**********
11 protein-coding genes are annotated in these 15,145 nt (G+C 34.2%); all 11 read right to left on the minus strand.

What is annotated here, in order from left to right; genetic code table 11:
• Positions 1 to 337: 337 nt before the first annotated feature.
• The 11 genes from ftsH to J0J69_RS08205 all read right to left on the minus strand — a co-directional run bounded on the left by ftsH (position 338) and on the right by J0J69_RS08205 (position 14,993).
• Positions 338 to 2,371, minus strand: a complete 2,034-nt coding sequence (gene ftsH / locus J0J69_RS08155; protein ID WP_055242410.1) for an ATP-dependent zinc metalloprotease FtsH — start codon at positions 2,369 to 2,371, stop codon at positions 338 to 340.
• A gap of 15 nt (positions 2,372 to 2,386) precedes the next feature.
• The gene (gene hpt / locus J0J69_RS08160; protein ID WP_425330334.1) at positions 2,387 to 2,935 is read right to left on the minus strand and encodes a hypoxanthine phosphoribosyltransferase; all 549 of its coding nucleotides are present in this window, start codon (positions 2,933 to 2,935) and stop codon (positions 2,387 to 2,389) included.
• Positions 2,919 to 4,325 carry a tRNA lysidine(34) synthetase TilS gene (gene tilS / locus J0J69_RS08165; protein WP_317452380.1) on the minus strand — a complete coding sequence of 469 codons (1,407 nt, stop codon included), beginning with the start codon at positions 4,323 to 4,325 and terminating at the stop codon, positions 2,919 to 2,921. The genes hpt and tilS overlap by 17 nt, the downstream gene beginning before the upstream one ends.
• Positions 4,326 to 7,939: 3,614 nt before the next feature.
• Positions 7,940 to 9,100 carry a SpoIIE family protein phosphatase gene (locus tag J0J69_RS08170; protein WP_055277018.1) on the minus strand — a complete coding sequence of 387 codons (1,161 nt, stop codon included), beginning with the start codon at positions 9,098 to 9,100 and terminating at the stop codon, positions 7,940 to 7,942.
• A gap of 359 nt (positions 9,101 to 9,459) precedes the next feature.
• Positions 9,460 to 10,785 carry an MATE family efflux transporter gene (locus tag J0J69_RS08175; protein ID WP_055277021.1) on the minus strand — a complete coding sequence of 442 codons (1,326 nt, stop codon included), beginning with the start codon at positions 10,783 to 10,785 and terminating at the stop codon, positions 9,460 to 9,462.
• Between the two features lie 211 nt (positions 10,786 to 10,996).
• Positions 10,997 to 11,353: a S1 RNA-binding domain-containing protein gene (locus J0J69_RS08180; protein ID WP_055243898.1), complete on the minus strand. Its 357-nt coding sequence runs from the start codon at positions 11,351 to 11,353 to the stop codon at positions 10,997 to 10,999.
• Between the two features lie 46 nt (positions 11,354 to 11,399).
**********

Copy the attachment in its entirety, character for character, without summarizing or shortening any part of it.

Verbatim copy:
11 protein-coding genes are annotated in these 15,145 nt (G+C 34.2%); all 11 read right to left on the minus strand.

What is annotated here, in order from left to right; genetic code table 11:
• Positions 1 to 337: 337 nt before the first annotated feature.
• The 11 genes from ftsH to J0J69_RS08205 all read right to left on the minus strand — a co-directional run bounded on the left by ftsH (position 338) and on the right by J0J69_RS08205 (position 14,993).
• Positions 338 to 2,371, minus strand: a complete 2,034-nt coding sequence (gene ftsH / locus J0J69_RS08155; protein ID WP_055242410.1) for an ATP-dependent zinc metalloprotease FtsH — start codon at positions 2,369 to 2,371, stop codon at positions 338 to 340.
• A gap of 15 nt (positions 2,372 to 2,386) precedes the next feature.
• The gene (gene hpt / locus J0J69_RS08160; protein ID WP_425330334.1) at positions 2,387 to 2,935 is read right to left on the minus strand and encodes a hypoxanthine phosphoribosyltransferase; all 549 of its coding nucleotides are present in this window, start codon (positions 2,933 to 2,935) and stop codon (positions 2,387 to 2,389) included.
• Positions 2,919 to 4,325 carry a tRNA lysidine(34) synthetase TilS gene (gene tilS / locus J0J69_RS08165; protein WP_317452380.1) on the minus strand — a complete coding sequence of 469 codons (1,407 nt, stop codon included), beginning with the start codon at positions 4,323 to 4,325 and terminating at the stop codon, positions 2,919 to 2,921. The genes hpt and tilS overlap by 17 nt, the downstream gene beginning before the upstream one ends.
• Positions 4,326 to 7,939: 3,614 nt before the next feature.
• Positions 7,940 to 9,100 carry a SpoIIE family protein phosphatase gene (locus tag J0J69_RS08170; protein WP_055277018.1) on the minus strand — a complete coding sequence of 387 codons (1,161 nt, stop codon included), beginning with the start codon at positions 9,098 to 9,100 and terminating at the stop codon, positions 7,940 to 7,942.
• A gap of 359 nt (positions 9,101 to 9,459) precedes the next feature.
• Positions 9,460 to 10,785 carry an MATE family efflux transporter gene (locus tag J0J69_RS08175; protein ID WP_055277021.1) on the minus strand — a complete coding sequence of 442 codons (1,326 nt, stop codon included), beginning with the start codon at positions 10,783 to 10,785 and terminating at the stop codon, positions 9,460 to 9,462.
• Between the two features lie 211 nt (positions 10,786 to 10,996).
• Positions 10,997 to 11,353: a S1 RNA-binding domain-containing protein gene (locus J0J69_RS08180; protein ID WP_055243898.1), complete on the minus strand. Its 357-nt coding sequence runs from the start codon at positions 11,351 to 11,353 to the stop codon at positions 10,997 to 10,999.
• Between the two features lie 46 nt (positions 11,354 to 11,399).